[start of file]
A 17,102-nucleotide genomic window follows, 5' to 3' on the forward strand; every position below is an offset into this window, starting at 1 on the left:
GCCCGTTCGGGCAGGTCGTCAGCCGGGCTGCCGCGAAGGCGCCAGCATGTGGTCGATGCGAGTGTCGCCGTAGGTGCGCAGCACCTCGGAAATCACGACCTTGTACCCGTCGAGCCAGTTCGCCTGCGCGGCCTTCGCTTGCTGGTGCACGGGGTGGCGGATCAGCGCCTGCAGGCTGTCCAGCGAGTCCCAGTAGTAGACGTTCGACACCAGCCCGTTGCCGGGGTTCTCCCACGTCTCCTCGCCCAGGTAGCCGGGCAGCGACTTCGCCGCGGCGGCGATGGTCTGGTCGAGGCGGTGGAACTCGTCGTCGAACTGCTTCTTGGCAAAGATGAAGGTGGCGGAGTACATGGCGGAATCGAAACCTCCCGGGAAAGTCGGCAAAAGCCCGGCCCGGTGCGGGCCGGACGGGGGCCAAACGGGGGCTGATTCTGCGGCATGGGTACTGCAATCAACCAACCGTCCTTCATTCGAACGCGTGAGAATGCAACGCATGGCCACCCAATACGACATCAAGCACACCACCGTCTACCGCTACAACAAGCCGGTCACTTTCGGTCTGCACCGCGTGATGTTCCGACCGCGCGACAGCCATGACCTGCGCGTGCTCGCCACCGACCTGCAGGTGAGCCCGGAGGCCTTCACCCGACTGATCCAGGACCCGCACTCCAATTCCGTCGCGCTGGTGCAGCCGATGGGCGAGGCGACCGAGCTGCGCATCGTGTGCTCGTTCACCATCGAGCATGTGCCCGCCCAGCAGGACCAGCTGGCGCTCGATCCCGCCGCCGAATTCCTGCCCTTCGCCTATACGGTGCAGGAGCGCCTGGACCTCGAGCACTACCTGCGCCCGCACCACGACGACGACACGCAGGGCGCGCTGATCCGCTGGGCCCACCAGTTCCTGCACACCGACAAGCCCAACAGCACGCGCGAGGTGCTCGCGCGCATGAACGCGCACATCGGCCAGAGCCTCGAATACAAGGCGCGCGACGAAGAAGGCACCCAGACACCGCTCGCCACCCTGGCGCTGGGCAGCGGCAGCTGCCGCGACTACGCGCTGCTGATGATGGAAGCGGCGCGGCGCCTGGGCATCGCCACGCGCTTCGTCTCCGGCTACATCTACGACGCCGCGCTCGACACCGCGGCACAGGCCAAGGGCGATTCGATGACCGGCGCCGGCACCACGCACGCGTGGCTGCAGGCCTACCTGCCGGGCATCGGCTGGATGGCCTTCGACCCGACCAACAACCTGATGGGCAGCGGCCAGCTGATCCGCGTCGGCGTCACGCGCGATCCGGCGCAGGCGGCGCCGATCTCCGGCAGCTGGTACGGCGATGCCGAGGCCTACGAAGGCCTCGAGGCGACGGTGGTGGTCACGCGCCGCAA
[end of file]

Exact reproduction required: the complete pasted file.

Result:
A 17,102-nucleotide genomic window follows, 5' to 3' on the forward strand; every position below is an offset into this window, starting at 1 on the left:
GCCCGTTCGGGCAGGTCGTCAGCCGGGCTGCCGCGAAGGCGCCAGCATGTGGTCGATGCGAGTGTCGCCGTAGGTGCGCAGCACCTCGGAAATCACGACCTTGTACCCGTCGAGCCAGTTCGCCTGCGCGGCCTTCGCTTGCTGGTGCACGGGGTGGCGGATCAGCGCCTGCAGGCTGTCCAGCGAGTCCCAGTAGTAGACGTTCGACACCAGCCCGTTGCCGGGGTTCTCCCACGTCTCCTCGCCCAGGTAGCCGGGCAGCGACTTCGCCGCGGCGGCGATGGTCTGGTCGAGGCGGTGGAACTCGTCGTCGAACTGCTTCTTGGCAAAGATGAAGGTGGCGGAGTACATGGCGGAATCGAAACCTCCCGGGAAAGTCGGCAAAAGCCCGGCCCGGTGCGGGCCGGACGGGGGCCAAACGGGGGCTGATTCTGCGGCATGGGTACTGCAATCAACCAACCGTCCTTCATTCGAACGCGTGAGAATGCAACGCATGGCCACCCAATACGACATCAAGCACACCACCGTCTACCGCTACAACAAGCCGGTCACTTTCGGTCTGCACCGCGTGATGTTCCGACCGCGCGACAGCCATGACCTGCGCGTGCTCGCCACCGACCTGCAGGTGAGCCCGGAGGCCTTCACCCGACTGATCCAGGACCCGCACTCCAATTCCGTCGCGCTGGTGCAGCCGATGGGCGAGGCGACCGAGCTGCGCATCGTGTGCTCGTTCACCATCGAGCATGTGCCCGCCCAGCAGGACCAGCTGGCGCTCGATCCCGCCGCCGAATTCCTGCCCTTCGCCTATACGGTGCAGGAGCGCCTGGACCTCGAGCACTACCTGCGCCCGCACCACGACGACGACACGCAGGGCGCGCTGATCCGCTGGGCCCACCAGTTCCTGCACACCGACAAGCCCAACAGCACGCGCGAGGTGCTCGCGCGCATGAACGCGCACATCGGCCAGAGCCTCGAATACAAGGCGCGCGACGAAGAAGGCACCCAGACACCGCTCGCCACCCTGGCGCTGGGCAGCGGCAGCTGCCGCGACTACGCGCTGCTGATGATGGAAGCGGCGCGGCGCCTGGGCATCGCCACGCGCTTCGTCTCCGGCTACATCTACGACGCCGCGCTCGACACCGCGGCACAGGCCAAGGGCGATTCGATGACCGGCGCCGGCACCACGCACGCGTGGCTGCAGGCCTACCTGCCGGGCATCGGCTGGATGGCCTTCGACCCGACCAACAACCTGATGGGCAGCGGCCAGCTGATCCGCGTCGGCGTCACGCGCGATCCGGCGCAGGCGGCGCCGATCTCCGGCAGCTGGTACGGCGATGCCGAGGCCTACGAAGGCCTCGAGGCGACGGTGGTGGTCACGCGCCGCAA